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Cover 3: Takeaways from Gettleman presser


Three Giants writers discuss Friday's press conference introducing GM Dave Gettleman:

Our writers react to the hiring of Dave Gettleman as the Giants' fourth general manager since 1979:


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> One-on-one interview with Gettleman

The Giants felt they had the right man for the job in Dave Gettleman and pulled the trigger so they are in position to pursue head coaching candidates starting Monday. Gettleman is someone that will be able to slide into the Giants organization seamlessly due to his familiarity, yet also brings a different philosophy and fresh set of eyes to selecting players in the draft. In his prior time with the Giants, he worked on pro personnel, not the draft. This will be a major change in how the Giants evaluate in the draft.

He also has successful experience as a general manager in Carolina, helping put together a team that went to a Super Bowl in 2015 and is 11-4 this year with the chance at a division title and a first-round bye. He might not be a new face, but he will bring a different perspective and change along with it as the Giants' next general manager.


During major news conferences, like today's introduction of Gettleman, I always find it interesting to scan certain faces in attendance and watch their reactions. In between chuckles when Gettleman's Boston accent slipped out – "winning is hawd" – John Mara's face said it all. The team president, after introducing Gettleman, took a seat on the stage facing out toward the rows of media in the auditorium. Mara lit up at different times when terms like "brutally honest" or "culture is critical" came out of his new general manager's mouth. I, a lowly writer, am not one to assume to know what an owner of a major sports franchise is thinking at any given moment, but that presser must have been music to his ears after a franchise that has been in his family since its founding in 1925 set a record for most losses this season. It's time for some tough love, and Gettleman sounds like he's prepared to deliver it.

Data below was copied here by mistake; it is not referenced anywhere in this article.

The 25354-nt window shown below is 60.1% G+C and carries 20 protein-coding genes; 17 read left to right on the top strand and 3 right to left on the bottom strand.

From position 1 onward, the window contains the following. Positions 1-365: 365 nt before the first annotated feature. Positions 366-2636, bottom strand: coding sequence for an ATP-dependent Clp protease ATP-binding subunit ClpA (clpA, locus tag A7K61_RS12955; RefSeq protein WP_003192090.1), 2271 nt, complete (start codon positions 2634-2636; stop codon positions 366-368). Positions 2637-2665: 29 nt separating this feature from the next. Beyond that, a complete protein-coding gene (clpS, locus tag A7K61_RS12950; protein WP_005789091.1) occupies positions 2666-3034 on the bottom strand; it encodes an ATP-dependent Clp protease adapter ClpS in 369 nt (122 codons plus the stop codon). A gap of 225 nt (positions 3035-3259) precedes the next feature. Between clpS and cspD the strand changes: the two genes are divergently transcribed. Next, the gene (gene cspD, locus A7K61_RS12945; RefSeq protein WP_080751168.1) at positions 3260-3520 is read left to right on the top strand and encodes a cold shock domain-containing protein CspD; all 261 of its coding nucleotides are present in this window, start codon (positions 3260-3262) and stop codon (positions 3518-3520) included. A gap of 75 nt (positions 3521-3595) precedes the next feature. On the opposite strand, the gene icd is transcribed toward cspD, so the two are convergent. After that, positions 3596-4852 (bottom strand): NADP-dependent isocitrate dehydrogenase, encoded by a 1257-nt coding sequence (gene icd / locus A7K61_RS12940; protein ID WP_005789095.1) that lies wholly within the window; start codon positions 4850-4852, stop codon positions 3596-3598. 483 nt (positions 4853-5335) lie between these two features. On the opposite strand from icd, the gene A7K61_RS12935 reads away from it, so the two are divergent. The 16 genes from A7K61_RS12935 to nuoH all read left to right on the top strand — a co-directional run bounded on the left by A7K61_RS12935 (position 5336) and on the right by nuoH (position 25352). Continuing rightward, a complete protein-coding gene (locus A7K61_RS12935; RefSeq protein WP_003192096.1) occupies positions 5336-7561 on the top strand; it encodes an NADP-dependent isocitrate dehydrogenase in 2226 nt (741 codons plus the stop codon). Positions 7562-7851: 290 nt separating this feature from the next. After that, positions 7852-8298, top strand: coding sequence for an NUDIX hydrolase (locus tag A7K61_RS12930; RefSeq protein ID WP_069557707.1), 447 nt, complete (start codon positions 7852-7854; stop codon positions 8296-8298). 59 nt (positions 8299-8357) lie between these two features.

When Dave Gettleman took over as general manager of the Carolina Panthers in 2013, he inherited a team that had not posted a winning season since 2008, missed the playoffs in each of the previous four campaigns and had one of the toughest salary cap situations in recent memory.  That first season, the Panthers went 12-4, and two years later appeared in Super Bowl 50 after claiming their third straight NFC South title. Now he'll look to orchestrate another quick turnaround for the Giants, an organization he's very familiar with given he served as a scout for the team beginning in 1998 and worked his way up to director of pro personnel before leaving for Carolina.  Gettleman understands the culture of the franchise and values the play in the trenches, which has been a huge part of the Giants' identity since they were founded. Case in point, he drafted defensive tackle Kawann Short and guard Trai Turner, two Pro Bowlers, in consecutive seasons in 2013 and 2014 when he was with the Panthers.

When you think of some of the historical franchises in the NFL, like the Steelers and Packers, they have a specific structure they follow to maintain stability -- and the Giants are no different.  Pittsburgh's current GM, Kevin Colbert, who has been in that position since 2010, served as the team's director of football operations for the previous decade and, much like with Gettleman, Green Bay brought back Ted Thompson to serve as GM in 2005 after he had a short stint in the Seahawks' front office.  Prior to that, Thompson had worked in the Packers' front office from 1992 to 1999, so there was a familiarity and comfort level in turning to someone who understood the direction of the organization.  Gettleman's background involves scouting the college and professional ranks, which is the perfect combo when it comes to running a team.  He also hammered out contract extensions with two of the cornerstones of the Panthers' franchise in quarterback Cam Newton and linebacker Luke Kuechly, relevant information considering the Giants have a number of critical decisions to make regarding their own young nucleus.

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